The Auditor-General (A-G), Mr. Daniel Yaw Domelevo has appealed to Public Servants to see themselves as privileged people “called to serve the nation through the positions they are occupying and not to loot the resources of the nation.”
The A-G was speaking at the 6th International Institute of Certified Forensic Investigation Professionals’ (IICFIP) Global Forensic Conference in Accra. The theme for the three-day Conference was “Harnessing Forensic Investigation Skills and Tools for Effective Fight against White Collar Crimes.”
To the AG, anyone who chooses to occupy a position in the Public Service as an auditor, a judge, a teacher, a revenue officer, or a nurse must know that he / she is occupying a position of trust. Such persons, he reiterated, should demonstrate a sense of transparency and accountability.
He said transparency and accountability were key pillars of public financial management and anyone who chose to be part of the Service must uphold these tenets. Mr. Domelevo advised the participants, some of whom were from other African countries, to uphold these principles for the development of their respective countries.
Mr. Domelevo reminded the participants that they have a constitutional duty to expose corrupt practices. He added that Article 35(8) of the 1992 Constitution states that “…the state shall take steps to eradicate corrupt practices and the abuse of power” and the state had done that by engaging Public Servants.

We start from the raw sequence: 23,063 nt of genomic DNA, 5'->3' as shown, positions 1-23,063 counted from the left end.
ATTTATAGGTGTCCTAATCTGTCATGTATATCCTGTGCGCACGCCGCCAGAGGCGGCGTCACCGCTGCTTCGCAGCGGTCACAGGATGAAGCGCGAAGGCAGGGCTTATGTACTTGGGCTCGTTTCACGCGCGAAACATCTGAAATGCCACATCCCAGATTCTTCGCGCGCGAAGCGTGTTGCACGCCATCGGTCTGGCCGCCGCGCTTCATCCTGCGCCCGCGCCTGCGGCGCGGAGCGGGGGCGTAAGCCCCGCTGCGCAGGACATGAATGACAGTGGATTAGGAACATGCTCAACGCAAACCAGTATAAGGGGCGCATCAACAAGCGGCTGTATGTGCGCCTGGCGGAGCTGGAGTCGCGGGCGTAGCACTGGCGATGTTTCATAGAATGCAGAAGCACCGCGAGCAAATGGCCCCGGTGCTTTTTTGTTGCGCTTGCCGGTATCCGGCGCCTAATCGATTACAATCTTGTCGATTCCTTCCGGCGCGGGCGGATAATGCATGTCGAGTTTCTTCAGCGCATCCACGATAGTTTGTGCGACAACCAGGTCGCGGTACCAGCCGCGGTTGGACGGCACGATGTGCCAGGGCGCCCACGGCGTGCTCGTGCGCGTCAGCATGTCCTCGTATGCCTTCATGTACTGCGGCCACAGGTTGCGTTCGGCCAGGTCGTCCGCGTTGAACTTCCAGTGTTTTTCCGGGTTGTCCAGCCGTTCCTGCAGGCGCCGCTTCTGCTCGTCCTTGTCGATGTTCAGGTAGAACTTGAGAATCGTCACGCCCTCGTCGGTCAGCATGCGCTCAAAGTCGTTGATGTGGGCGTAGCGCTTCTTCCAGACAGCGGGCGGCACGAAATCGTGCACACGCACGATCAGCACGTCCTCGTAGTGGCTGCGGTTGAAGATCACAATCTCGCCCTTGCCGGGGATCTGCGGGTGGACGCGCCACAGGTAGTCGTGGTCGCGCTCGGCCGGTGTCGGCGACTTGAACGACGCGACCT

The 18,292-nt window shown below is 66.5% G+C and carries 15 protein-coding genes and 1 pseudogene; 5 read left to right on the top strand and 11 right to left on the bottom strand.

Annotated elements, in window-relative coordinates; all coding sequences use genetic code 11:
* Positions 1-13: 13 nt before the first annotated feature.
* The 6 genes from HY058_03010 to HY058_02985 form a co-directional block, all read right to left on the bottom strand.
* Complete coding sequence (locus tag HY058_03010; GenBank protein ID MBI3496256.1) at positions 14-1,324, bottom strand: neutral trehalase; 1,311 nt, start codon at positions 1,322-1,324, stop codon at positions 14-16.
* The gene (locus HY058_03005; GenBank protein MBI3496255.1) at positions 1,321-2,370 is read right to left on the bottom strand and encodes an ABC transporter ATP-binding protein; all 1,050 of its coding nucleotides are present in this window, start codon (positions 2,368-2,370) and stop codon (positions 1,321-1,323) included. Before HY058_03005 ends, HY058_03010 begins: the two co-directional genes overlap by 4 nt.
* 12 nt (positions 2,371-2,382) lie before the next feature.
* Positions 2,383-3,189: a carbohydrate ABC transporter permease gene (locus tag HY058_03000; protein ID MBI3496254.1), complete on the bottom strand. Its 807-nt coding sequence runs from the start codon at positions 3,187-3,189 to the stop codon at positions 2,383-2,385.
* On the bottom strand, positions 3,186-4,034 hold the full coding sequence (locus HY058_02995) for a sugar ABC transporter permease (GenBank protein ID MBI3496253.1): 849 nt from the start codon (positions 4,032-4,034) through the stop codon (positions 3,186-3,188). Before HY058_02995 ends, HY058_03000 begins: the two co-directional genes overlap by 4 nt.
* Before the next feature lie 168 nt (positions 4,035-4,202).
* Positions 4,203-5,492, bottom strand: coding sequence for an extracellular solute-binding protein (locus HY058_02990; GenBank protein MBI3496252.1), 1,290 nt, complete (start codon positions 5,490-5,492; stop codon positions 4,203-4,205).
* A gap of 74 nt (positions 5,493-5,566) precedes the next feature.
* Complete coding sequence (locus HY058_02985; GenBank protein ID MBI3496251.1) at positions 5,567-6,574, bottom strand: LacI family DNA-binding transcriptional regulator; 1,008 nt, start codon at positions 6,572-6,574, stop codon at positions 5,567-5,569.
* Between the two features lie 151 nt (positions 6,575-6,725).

The AG commended the IICFIP for taking the step to sharpening the skills of forensic investigators and to exposing them to the tools that will enhance the fight against such crimes.
On his part, the Global Chairman of IICFIP, Dr. Rama Subramaniam, said that white-collar crime had become a big problem in the world and Africa in particular hence the theme for the conference.
The country director of the IIFCIP, Mr. Bismarck Abode Allegra, urged governments in Africa to retool forensic investigators to enable them reduce corruption and impact positively on society.